Two bags of leaf litter were collected in the woods across the road from the campground area. There were several downed trees in the area, which was situated on a steep slope. One bag of litter was sampled from a depression located about midway down the slope and the other sample was from a leaf litter filled gully that transected the slope. A few species not picked up by hand were found in these samples including Stigmatomma pallipes (Haldeman), Proceratium chickasaw de Andrade, Strumigenys rostrata Emery, Solenopsis sp. cf. molesta (Say), Pheidole dentigula Smith, and Temnothorax curvispinosus Mayr. There was only a couple of specimens of Stigmatomma (formerly in the genus Amblyopone) and only one of the Proceratium in the samples, but the other species were well represented by many individuals. As always when we find the minute S. sp. cf. molesta, there was a multitude of these little thief ants present. Strumigenys rostrata , which was very abundant in the two samples, appears to be our most common species in the genus in Mississippi. This species can usually be recognized in the field by its slightly larger size and its being faster than many of the other Strumigenys species in our area. Pheidole dentigula is another very common and abundant ant in Mississippi forests, as is T. curvispinosus, which were also both plentiful in the samples. This species of Pheidole typically nests in soil and leaf litter, whereas T. curvispinosus nests in soil and leaf litter as well as in hollow stems of many plants and in other hollow material such as acorns or hickory nuts.
At about 11:45 A.M. we decided to continue our collecting elsewhere, because the overall ant diversity appeared to be low. This could have been partially due to the drought-like conditions at the time of our collections, but also due to the fact that we only collected in one general area. However, this area offered good example of the habitats seen in the park and it seems likely that we that we collected many of the species indicative of this park. Overall, only twenty-three species of ants were collected and most of these were common species. The only species considered rare for Mississippi were Stigmatomma pallipes and Proceratium chickasaw. Stigmatomma pallipes is now known to occur in various localities throughout the state, but P. chickasaw has only been collected at two other localities in Mississippi.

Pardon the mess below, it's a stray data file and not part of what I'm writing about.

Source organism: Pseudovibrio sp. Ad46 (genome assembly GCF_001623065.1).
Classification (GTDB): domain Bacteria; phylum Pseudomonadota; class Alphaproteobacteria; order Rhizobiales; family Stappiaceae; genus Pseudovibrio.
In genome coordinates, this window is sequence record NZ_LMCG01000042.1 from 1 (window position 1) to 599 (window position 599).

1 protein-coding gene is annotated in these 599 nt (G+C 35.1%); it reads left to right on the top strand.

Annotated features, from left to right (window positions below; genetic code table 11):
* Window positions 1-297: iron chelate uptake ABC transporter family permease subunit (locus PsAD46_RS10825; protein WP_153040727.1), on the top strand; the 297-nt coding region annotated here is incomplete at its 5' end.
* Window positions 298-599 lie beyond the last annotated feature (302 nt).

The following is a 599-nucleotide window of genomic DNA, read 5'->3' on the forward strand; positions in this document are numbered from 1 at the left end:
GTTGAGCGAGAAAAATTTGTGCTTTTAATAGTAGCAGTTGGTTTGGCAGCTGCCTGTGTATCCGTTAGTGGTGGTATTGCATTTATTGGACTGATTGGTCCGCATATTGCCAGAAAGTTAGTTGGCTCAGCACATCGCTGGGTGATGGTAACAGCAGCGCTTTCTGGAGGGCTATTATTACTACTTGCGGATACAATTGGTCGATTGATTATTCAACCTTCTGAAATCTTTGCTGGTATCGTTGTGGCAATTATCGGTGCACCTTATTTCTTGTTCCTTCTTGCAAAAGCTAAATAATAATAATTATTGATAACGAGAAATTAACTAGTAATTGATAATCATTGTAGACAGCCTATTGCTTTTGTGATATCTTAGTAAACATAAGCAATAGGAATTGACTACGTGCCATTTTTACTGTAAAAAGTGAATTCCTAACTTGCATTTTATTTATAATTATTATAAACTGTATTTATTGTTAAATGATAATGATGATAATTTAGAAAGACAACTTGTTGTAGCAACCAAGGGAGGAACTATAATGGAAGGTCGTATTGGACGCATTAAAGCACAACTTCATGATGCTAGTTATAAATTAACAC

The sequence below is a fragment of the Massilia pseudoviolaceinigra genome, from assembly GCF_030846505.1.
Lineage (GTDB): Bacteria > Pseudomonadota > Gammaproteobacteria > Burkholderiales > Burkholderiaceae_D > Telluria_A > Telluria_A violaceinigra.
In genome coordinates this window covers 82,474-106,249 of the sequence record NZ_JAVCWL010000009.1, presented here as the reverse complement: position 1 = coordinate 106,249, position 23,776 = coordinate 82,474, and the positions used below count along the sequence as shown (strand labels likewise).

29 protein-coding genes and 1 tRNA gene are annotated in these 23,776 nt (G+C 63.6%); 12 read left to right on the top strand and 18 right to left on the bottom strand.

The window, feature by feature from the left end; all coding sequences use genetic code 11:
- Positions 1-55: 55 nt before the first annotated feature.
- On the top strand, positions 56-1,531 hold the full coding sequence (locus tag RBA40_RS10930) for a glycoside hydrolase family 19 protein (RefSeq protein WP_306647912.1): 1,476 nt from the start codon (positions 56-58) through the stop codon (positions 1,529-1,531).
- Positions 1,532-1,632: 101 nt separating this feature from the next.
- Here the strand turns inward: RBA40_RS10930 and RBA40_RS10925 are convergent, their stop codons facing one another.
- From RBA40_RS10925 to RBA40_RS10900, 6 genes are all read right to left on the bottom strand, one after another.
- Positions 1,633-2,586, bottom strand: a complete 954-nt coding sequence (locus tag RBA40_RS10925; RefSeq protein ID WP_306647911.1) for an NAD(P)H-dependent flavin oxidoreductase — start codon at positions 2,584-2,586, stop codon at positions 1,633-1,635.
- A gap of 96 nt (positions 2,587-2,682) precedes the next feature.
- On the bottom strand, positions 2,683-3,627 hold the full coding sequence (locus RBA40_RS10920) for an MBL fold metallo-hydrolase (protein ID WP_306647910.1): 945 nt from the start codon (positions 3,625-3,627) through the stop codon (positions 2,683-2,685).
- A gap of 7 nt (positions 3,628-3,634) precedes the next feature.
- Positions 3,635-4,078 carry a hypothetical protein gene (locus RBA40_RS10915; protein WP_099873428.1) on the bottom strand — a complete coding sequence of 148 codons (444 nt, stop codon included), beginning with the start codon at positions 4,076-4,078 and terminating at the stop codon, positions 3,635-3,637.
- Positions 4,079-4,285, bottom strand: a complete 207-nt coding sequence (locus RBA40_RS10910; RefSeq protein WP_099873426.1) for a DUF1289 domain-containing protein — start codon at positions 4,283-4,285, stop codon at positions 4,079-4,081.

On 26 May 2010, MacGown, Hill, and James Lewis collected in the park at the RV campground (34°55'16"N 88°10'21"W), the primitive campground (34°55'33"N 88°10'22"W), and the nature trail near the entrance (34°55'59"N 88°10'19"W). We collected a total of 34 species on this occasion, including 18 that we had not collected on the first trip. Those new records for the park included Camponotus americanus, C. nearcticus, C. subbarbatus, Crematogaster missuriensis, Discothyrea testacea, Formica pallidefulva, Nylanderia faisonesis, N. sp. (a yellow woodland species), Pheidole bicarinata, P. dentata, P. tysoni, Proceratium crassicorne, P. croceum, Strumigenys ohioensis, S. ornata, Temnothorax bradleyi, T. tuscaloosae, and Trachymyrmex septentrionalis.
Thus far, we have collected 41 species in the park, but we expect there to be quite a few present. In general, the park appeared to be relatively free of exotic ant species, with the exception of imported fire ants, which are common throughout the region.
List of ant species collected at J. P. Coleman State Park (arranged alphabetically by genus)
Aphaenogaster carolinensis (Wheeler)
Aphaenogaster lamellidens Mayr
Aphaenogaster treatae Forel
Camponotus americanus Mayr
Camponotus decipiens Emery
Camponotus nearcticus Emery
Camponotus pennsylvanicus (DeGeer)
Camponotus subbarbatus Emery
Crematogaster ashmeadi Mayr
Crematogaster lineolata (Say)
Crematogaster missuriensis Emery
Discothyrea testacea Roger
Forelius mccooki (McCook)
Formica pallidefulva Latreille
Hypoponera opacior (Forel)
Monomorium minimum (Buckley)
Myrmecina americana Emery
Nylanderia faisonensis (Forel)
Nylanderia vividula (Nylander)
Pheidole bicarinata Mayr
Pheidole dentata Mayr
Pheidole dentigula Smith
Pheidole tysoni Forel
Ponera pennsylvanica Buckley
Proceratium chickasaw de Andrade
Proceratium crassicorne Emery
Proceratium croceum (Roger)
Stigmatomma pallipes (Haldeman)
Strumigenys louisianae Roger
Strumigenys ohioensis Kennedy & Schramm
Strumigenys ornata Mayr
Strumigenys rostrata Emery
Solenopsis invicta x richteri
Solenopsis richteri Forel
Temnothorax bradleyi (Wheeler)
Temnothorax curvispinosus Mayr
Temnothorax pergandei Emery
Temnothorax schaumii Roger
Temnothorax tuscaloosae (Wilson)
Trachymyrmex septentrionalis (McCook)